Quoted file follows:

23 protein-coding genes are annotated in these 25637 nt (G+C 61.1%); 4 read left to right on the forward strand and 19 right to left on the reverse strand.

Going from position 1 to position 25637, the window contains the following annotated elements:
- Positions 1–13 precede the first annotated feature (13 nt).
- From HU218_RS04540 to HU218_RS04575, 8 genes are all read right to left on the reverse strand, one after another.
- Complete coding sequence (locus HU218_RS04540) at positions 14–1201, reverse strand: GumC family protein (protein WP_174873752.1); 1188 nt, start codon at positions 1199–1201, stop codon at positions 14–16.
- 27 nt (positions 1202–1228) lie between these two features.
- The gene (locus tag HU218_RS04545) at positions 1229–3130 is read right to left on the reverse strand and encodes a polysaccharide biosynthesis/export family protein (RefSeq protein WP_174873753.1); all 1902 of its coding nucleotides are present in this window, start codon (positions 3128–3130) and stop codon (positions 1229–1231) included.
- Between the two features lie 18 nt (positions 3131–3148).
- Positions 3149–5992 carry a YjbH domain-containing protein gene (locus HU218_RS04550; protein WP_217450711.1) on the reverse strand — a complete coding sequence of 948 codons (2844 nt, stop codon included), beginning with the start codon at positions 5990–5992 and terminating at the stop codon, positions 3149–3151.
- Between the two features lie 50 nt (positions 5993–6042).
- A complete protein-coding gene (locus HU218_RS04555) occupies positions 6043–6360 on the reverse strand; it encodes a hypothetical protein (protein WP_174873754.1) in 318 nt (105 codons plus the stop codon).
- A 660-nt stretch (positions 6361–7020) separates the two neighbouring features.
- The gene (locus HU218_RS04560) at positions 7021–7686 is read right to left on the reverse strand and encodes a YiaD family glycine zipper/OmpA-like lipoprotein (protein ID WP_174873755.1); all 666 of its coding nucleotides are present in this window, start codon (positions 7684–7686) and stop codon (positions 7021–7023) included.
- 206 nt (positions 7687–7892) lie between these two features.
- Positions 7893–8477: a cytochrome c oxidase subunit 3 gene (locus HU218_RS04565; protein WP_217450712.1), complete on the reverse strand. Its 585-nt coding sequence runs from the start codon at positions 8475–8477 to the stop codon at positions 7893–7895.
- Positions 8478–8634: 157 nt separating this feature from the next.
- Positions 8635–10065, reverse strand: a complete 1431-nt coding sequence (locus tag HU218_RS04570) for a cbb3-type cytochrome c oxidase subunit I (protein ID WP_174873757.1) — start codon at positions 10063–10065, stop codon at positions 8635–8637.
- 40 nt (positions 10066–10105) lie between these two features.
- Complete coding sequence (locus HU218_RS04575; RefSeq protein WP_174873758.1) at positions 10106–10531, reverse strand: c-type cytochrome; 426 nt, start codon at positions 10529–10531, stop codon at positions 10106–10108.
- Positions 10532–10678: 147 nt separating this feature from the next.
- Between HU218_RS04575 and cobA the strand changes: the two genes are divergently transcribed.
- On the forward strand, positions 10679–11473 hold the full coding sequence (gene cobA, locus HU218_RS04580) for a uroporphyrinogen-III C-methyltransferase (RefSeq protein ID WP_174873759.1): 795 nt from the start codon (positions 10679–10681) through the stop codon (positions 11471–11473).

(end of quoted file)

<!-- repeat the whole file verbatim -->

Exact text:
23 protein-coding genes are annotated in these 25637 nt (G+C 61.1%); 4 read left to right on the forward strand and 19 right to left on the reverse strand.

Going from position 1 to position 25637, the window contains the following annotated elements:
- Positions 1–13 precede the first annotated feature (13 nt).
- From HU218_RS04540 to HU218_RS04575, 8 genes are all read right to left on the reverse strand, one after another.
- Complete coding sequence (locus HU218_RS04540) at positions 14–1201, reverse strand: GumC family protein (protein WP_174873752.1); 1188 nt, start codon at positions 1199–1201, stop codon at positions 14–16.
- 27 nt (positions 1202–1228) lie between these two features.
- The gene (locus tag HU218_RS04545) at positions 1229–3130 is read right to left on the reverse strand and encodes a polysaccharide biosynthesis/export family protein (RefSeq protein WP_174873753.1); all 1902 of its coding nucleotides are present in this window, start codon (positions 3128–3130) and stop codon (positions 1229–1231) included.
- Between the two features lie 18 nt (positions 3131–3148).
- Positions 3149–5992 carry a YjbH domain-containing protein gene (locus HU218_RS04550; protein WP_217450711.1) on the reverse strand — a complete coding sequence of 948 codons (2844 nt, stop codon included), beginning with the start codon at positions 5990–5992 and terminating at the stop codon, positions 3149–3151.
- Between the two features lie 50 nt (positions 5993–6042).
- A complete protein-coding gene (locus HU218_RS04555) occupies positions 6043–6360 on the reverse strand; it encodes a hypothetical protein (protein WP_174873754.1) in 318 nt (105 codons plus the stop codon).
- A 660-nt stretch (positions 6361–7020) separates the two neighbouring features.
- The gene (locus HU218_RS04560) at positions 7021–7686 is read right to left on the reverse strand and encodes a YiaD family glycine zipper/OmpA-like lipoprotein (protein ID WP_174873755.1); all 666 of its coding nucleotides are present in this window, start codon (positions 7684–7686) and stop codon (positions 7021–7023) included.
- 206 nt (positions 7687–7892) lie between these two features.
- Positions 7893–8477: a cytochrome c oxidase subunit 3 gene (locus HU218_RS04565; protein WP_217450712.1), complete on the reverse strand. Its 585-nt coding sequence runs from the start codon at positions 8475–8477 to the stop codon at positions 7893–7895.
- Positions 8478–8634: 157 nt separating this feature from the next.
- Positions 8635–10065, reverse strand: a complete 1431-nt coding sequence (locus tag HU218_RS04570) for a cbb3-type cytochrome c oxidase subunit I (protein ID WP_174873757.1) — start codon at positions 10063–10065, stop codon at positions 8635–8637.
- 40 nt (positions 10066–10105) lie between these two features.
- Complete coding sequence (locus HU218_RS04575; RefSeq protein WP_174873758.1) at positions 10106–10531, reverse strand: c-type cytochrome; 426 nt, start codon at positions 10529–10531, stop codon at positions 10106–10108.
- Positions 10532–10678: 147 nt separating this feature from the next.
- Between HU218_RS04575 and cobA the strand changes: the two genes are divergently transcribed.
- On the forward strand, positions 10679–11473 hold the full coding sequence (gene cobA, locus HU218_RS04580) for a uroporphyrinogen-III C-methyltransferase (RefSeq protein ID WP_174873759.1): 795 nt from the start codon (positions 10679–10681) through the stop codon (positions 11471–11473).